4. Nature and degree of control.  The DOL suggests that this factor considers the employer’s control over a worker’s performance as well as the economic aspects of the working relationship, and that facts to be considered include “whether the potential employer sets the worker’s schedule, supervises the performance of the work, [] explicitly limits the worker’s ability to work for others,” “whether the potential employer uses technological means to supervise the performance of the work . . ., reserves the right to supervise or discipline workers, or places demands or restrictions on workers that do not allow them to work for others or work when they choose,” and facts regarding an employer’s control over the economic aspects of the working relationship, such as “control over prices or rates for services and the marketing of the services or products provided by the worker.
    5. The extent to which the work is “integral” to the potential employer’s business. The DOL suggests that this factor weighs in favor of a worker’s status as an employee when “the work they perform is critical, necessary, or central to the potential employer’s principal business.”
    6. The worker’s skill or initiative. The DOL suggests that this factor weighs in favor of status as an employee when “the worker does not use specialized skills in performing the work or where the worker is dependent on training from the potential employer to perform the work.” The DOL emphasized, however, that just because a worker brings specialized skills to a working relationship, is not “itself indicative of independent contractor status.”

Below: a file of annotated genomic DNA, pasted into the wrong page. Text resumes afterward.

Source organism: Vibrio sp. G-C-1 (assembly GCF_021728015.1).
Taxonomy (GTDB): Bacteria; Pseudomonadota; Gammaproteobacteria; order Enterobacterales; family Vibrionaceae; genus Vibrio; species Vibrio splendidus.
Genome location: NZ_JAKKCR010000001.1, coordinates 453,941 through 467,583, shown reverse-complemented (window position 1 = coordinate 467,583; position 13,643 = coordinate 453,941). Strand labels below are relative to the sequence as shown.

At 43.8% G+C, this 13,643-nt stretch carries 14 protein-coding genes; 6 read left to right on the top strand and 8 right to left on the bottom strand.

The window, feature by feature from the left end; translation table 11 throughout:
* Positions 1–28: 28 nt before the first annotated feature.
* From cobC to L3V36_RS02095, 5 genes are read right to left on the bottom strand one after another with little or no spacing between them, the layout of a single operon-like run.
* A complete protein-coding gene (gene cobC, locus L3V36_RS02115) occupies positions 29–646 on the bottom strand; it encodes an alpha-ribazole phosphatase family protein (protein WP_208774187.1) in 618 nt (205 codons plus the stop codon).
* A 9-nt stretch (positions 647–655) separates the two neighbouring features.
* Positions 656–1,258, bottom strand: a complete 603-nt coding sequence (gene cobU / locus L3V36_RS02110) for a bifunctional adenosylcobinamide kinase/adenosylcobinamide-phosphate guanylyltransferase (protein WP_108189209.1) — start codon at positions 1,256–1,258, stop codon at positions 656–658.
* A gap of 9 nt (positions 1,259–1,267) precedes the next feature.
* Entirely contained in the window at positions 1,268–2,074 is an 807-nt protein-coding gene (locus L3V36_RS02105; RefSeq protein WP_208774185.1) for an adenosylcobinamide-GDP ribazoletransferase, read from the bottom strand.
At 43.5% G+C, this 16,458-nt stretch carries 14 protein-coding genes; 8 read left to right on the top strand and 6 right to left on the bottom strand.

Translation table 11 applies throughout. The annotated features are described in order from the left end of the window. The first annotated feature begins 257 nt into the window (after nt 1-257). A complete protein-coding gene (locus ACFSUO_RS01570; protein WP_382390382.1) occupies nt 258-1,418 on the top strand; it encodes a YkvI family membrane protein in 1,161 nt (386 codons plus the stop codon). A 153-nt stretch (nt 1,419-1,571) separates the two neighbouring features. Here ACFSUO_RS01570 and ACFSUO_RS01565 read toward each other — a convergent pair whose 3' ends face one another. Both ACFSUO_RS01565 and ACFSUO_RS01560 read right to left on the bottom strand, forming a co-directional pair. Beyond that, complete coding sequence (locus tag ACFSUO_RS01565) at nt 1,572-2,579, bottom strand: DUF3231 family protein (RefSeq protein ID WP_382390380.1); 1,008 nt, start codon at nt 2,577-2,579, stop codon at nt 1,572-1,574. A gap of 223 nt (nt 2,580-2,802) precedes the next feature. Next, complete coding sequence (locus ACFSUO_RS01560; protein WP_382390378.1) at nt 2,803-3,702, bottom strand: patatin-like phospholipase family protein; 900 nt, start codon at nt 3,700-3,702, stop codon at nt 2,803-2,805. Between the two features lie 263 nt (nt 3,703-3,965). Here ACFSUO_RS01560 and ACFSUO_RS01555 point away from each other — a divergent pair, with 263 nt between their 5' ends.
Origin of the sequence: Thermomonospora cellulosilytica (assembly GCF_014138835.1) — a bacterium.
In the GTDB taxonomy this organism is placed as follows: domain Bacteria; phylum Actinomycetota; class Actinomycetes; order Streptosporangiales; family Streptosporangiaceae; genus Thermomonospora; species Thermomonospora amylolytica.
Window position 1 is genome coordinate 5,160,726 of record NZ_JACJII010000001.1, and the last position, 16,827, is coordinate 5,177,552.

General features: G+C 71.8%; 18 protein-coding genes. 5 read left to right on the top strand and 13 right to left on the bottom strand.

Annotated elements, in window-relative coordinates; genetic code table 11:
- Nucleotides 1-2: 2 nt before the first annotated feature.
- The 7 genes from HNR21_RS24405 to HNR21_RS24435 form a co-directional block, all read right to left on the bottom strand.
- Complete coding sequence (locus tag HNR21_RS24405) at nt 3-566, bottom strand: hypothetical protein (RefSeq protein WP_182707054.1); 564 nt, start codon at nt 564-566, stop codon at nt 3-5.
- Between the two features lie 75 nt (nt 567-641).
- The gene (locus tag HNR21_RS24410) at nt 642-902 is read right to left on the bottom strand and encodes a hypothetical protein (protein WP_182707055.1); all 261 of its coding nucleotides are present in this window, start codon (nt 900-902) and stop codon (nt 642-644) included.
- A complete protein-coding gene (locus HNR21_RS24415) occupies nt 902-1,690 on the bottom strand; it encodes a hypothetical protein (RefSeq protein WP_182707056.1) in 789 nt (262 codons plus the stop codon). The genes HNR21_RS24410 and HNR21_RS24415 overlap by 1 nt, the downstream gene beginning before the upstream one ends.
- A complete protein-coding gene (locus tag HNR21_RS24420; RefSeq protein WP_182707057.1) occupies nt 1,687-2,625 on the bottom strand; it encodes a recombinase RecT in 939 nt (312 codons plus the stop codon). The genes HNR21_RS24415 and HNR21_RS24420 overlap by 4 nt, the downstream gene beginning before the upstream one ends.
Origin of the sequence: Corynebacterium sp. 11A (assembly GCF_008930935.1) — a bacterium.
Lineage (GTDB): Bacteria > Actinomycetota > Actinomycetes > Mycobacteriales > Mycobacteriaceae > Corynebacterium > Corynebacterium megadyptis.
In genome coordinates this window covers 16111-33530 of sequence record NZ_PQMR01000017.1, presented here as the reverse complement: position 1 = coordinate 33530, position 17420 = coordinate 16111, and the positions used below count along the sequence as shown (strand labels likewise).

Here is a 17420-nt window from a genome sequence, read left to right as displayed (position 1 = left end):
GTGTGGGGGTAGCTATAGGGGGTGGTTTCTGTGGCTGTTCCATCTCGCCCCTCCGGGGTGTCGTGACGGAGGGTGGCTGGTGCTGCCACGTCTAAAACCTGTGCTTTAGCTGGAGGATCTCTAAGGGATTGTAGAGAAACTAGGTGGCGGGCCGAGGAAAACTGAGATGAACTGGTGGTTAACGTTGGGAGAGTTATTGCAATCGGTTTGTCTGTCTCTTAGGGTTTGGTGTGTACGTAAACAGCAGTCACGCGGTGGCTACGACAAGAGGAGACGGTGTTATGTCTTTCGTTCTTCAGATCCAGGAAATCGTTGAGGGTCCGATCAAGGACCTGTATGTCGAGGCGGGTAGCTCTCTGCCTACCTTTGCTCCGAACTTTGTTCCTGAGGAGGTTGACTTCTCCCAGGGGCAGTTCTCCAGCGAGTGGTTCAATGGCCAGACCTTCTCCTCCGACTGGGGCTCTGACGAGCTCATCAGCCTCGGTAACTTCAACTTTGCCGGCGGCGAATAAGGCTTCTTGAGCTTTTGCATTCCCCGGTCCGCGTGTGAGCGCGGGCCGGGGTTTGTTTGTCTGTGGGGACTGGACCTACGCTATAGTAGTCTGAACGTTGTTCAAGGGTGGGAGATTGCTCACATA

Notwithstanding these factors, the DOL provided that “[a]dditional factors may be relevant in determining whether the worker is an employee or independent contractor for purposes of the FLSA, if the factors in some way indicate whether the worker is in business for themself, as opposed to being economically dependent on the potential employer for work.”

III. What Comes Next
The DOL’s New Rule is not binding on courts, but it may be relied upon by federal courts as guidance in determining whether a worker is an independent contractor or an employee under the FLSA. It is also possible that courts look to the New Rule as guidance for assessing a worker’s status under other federal laws, like the Family and Medical Leave Act (“FMLA”), that use the economic reality test.  Therefore, the New Rule may result in increased litigation regarding the classification of workers on the federal level.

Employers should consider reviewing their company policies and practices to determine how the New Rule might affect their classifications of their workers.   In doing so, however, it is important for employers to take into consideration their state laws on this subject, because some states’ tests are more restrictive than the federal economic reality test.  For example, for New Jersey employers, the “ABC” test set forth by the Supreme Court in Hargrove v. Sleepy’s LLC remains in effect.  Accordingly, employers should contact their labor and employment counsel to discuss how each test may affect their business practices.